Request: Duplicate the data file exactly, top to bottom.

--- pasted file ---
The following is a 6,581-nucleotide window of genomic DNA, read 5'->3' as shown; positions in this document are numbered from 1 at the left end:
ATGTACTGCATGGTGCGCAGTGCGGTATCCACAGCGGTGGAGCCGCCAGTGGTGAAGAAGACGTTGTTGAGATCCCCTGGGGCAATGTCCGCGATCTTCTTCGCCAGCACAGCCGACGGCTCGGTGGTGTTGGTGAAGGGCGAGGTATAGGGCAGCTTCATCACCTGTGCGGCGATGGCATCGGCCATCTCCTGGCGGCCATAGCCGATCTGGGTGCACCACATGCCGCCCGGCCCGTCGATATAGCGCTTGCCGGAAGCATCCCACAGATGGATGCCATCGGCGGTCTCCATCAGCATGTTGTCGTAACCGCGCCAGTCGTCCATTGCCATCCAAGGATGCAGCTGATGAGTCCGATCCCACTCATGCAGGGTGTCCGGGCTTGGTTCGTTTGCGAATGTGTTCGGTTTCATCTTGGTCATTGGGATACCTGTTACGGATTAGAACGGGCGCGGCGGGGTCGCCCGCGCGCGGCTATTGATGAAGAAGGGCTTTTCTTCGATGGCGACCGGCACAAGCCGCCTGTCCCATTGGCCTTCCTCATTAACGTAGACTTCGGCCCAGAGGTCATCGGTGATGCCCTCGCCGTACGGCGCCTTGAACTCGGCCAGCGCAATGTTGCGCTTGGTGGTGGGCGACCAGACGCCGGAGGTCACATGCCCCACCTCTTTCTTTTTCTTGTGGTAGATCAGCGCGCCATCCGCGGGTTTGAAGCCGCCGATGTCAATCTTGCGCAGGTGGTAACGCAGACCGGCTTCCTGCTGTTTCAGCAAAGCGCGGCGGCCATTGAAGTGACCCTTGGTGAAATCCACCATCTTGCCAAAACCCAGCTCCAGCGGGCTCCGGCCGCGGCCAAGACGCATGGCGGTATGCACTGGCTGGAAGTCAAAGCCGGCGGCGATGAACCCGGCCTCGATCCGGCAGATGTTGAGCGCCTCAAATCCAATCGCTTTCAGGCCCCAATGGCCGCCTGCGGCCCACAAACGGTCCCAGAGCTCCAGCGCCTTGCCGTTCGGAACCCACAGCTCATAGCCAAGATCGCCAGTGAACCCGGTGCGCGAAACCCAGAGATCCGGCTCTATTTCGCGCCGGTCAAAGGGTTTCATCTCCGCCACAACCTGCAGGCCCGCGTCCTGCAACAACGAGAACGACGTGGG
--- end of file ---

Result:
The following is a 6,581-nucleotide window of genomic DNA, read 5'->3' as shown; positions in this document are numbered from 1 at the left end:
ATGTACTGCATGGTGCGCAGTGCGGTATCCACAGCGGTGGAGCCGCCAGTGGTGAAGAAGACGTTGTTGAGATCCCCTGGGGCAATGTCCGCGATCTTCTTCGCCAGCACAGCCGACGGCTCGGTGGTGTTGGTGAAGGGCGAGGTATAGGGCAGCTTCATCACCTGTGCGGCGATGGCATCGGCCATCTCCTGGCGGCCATAGCCGATCTGGGTGCACCACATGCCGCCCGGCCCGTCGATATAGCGCTTGCCGGAAGCATCCCACAGATGGATGCCATCGGCGGTCTCCATCAGCATGTTGTCGTAACCGCGCCAGTCGTCCATTGCCATCCAAGGATGCAGCTGATGAGTCCGATCCCACTCATGCAGGGTGTCCGGGCTTGGTTCGTTTGCGAATGTGTTCGGTTTCATCTTGGTCATTGGGATACCTGTTACGGATTAGAACGGGCGCGGCGGGGTCGCCCGCGCGCGGCTATTGATGAAGAAGGGCTTTTCTTCGATGGCGACCGGCACAAGCCGCCTGTCCCATTGGCCTTCCTCATTAACGTAGACTTCGGCCCAGAGGTCATCGGTGATGCCCTCGCCGTACGGCGCCTTGAACTCGGCCAGCGCAATGTTGCGCTTGGTGGTGGGCGACCAGACGCCGGAGGTCACATGCCCCACCTCTTTCTTTTTCTTGTGGTAGATCAGCGCGCCATCCGCGGGTTTGAAGCCGCCGATGTCAATCTTGCGCAGGTGGTAACGCAGACCGGCTTCCTGCTGTTTCAGCAAAGCGCGGCGGCCATTGAAGTGACCCTTGGTGAAATCCACCATCTTGCCAAAACCCAGCTCCAGCGGGCTCCGGCCGCGGCCAAGACGCATGGCGGTATGCACTGGCTGGAAGTCAAAGCCGGCGGCGATGAACCCGGCCTCGATCCGGCAGATGTTGAGCGCCTCAAATCCAATCGCTTTCAGGCCCCAATGGCCGCCTGCGGCCCACAAACGGTCCCAGAGCTCCAGCGCCTTGCCGTTCGGAACCCACAGCTCATAGCCAAGATCGCCAGTGAACCCGGTGCGCGAAACCCAGAGATCCGGCTCTATTTCGCGCCGGTCAAAGGGTTTCATCTCCGCCACAACCTGCAGGCCCGCGTCCTGCAACAACGAGAACGACGTGGG